What is a dirty bomb and why is Russia talking about it?



CNN

Russia has accused Ukraine of planning to use a so-called dirty bomb, a charge Kiev and its Western allies have dismissed as a false flag operation that Moscow could use as a pretext to escalate the Kremlin’s war against its neighbor.

A dirty bomb is a weapon that combines conventional explosives such as dynamite with radioactive materials such as uranium. It is often called a weapon of terrorists rather than a weapon of nations because it is designed more to spread fear and panic than to eliminate any military target.

Ukrainian officials have repeatedly denied Moscow’s accusations, and Kiev’s foreign minister has invited UN inspectors to visit Ukraine to show they have “nothing to hide.”

Here’s what you need to know.

Without providing any evidence, Moscow claims that Ukraine has scientific facilities with the technology needed to build a dirty bomb and accuses Kiev of planning to use it.

Russian Ministry of Defense on October 24. in the held briefing stated that it has information indicating that Kyiv is planning a provocation related to the detonation of a dirty bomb.

“The aim of this provocation is to accuse Russia of using weapons of mass destruction in the Ukrainian theater of operations and thus launch a powerful anti-Russian campaign in the world aimed at undermining confidence in Moscow,” asserted the head of Russian Radio, Igor Kirillov. , Chemical and Biological Defense Forces.

Russian Defense Minister Sergei Shoigu said this on October 23, according to a US official familiar with the conversation. in a conversation with US Defense Secretary Lloyd Austin.

Shoigu also made similar comments to his French and British counterparts.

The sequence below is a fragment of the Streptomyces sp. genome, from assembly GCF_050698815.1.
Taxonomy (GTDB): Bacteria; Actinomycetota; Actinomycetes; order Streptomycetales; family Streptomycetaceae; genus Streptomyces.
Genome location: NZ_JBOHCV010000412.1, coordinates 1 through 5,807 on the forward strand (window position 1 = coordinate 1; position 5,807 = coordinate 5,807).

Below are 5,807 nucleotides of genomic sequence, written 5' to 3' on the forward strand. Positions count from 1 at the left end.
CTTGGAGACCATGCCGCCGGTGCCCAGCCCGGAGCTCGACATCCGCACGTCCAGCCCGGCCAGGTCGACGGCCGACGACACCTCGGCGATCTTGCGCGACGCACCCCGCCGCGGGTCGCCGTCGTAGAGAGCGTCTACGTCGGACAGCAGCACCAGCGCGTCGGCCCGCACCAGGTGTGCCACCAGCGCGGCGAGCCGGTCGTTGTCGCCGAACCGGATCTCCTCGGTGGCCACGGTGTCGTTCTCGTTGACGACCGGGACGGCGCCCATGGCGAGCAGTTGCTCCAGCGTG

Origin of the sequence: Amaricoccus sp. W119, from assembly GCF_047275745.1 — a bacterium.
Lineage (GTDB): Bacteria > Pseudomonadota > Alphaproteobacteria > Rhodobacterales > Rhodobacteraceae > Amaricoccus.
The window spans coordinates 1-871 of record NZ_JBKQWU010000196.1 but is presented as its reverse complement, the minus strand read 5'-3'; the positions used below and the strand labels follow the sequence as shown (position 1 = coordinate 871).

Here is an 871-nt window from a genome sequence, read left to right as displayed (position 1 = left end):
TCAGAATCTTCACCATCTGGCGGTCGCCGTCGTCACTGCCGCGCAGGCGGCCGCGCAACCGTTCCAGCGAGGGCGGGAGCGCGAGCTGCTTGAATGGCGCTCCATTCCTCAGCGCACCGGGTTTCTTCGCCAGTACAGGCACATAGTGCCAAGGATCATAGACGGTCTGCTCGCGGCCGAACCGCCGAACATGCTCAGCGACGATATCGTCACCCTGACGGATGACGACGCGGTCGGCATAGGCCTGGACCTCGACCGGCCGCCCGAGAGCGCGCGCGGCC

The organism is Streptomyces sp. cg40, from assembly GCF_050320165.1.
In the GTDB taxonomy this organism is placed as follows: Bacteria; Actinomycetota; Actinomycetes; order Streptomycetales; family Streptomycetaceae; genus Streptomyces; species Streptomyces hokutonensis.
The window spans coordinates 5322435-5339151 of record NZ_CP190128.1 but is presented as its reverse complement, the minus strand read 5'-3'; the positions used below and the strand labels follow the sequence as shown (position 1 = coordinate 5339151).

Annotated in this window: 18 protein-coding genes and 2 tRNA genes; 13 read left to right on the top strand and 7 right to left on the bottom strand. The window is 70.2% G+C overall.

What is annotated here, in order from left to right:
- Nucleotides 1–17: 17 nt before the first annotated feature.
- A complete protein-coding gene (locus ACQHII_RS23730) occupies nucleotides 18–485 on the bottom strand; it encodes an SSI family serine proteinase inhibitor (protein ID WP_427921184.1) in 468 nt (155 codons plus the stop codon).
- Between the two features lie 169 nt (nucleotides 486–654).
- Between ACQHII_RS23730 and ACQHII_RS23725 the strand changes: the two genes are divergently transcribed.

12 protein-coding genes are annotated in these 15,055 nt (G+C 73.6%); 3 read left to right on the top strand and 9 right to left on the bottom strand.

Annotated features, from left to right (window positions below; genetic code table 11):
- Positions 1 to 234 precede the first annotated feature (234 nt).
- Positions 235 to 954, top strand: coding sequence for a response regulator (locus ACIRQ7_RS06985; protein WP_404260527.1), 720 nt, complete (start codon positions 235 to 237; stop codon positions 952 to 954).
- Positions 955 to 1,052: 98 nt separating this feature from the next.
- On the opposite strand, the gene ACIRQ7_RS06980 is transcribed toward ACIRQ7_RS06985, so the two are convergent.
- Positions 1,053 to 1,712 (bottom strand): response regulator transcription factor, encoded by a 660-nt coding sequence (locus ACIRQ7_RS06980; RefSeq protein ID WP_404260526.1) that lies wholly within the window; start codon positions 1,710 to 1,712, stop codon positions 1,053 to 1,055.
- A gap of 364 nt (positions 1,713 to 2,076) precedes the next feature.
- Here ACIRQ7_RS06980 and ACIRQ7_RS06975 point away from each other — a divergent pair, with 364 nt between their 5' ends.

Russia plans to present its accusations against Ukraine at the UN Security Council on October 25, Reuters reports.

Russian Defense Minister Sergei Shoigu rides through Red Square during the Victory Day military parade in Moscow in 2022.  May 9

Russia’s accusations have been strongly denied by Ukraine, the United States, the United Kingdom, the European Union and NATO, which in turn have accused Moscow of trying to launch its own false flag operation.

“Everyone understands everything well, they understand who is the source of all the dirt that can be imagined in this war,” Ukrainian President Volodymyr Zelensky said in his nightly address on October 23.

The White House on October 24. stated that they are watching “as best as we can” for any possible preparations to use a dirty bomb in Ukraine, but see nothing to indicate that such a weapon will be used.

UN nuclear watchdog on October 24. announced that the inspector will visit two nuclear sites in Ukraine at the request of Kyiv authorities.

The International Atomic Energy Agency (IAEA) said it was “aware of Sunday’s statements by the Russian Federation regarding alleged activities at two Ukrainian nuclear sites,” according to a press release posted on the agency’s website.

The IAEA did not provide a two-seat location.

October 24 Ukrainian Foreign Minister Dmitry Kuleba said on Twitter: “Unlike Russia, Ukraine has always been and remains transparent. We have nothing to hide.”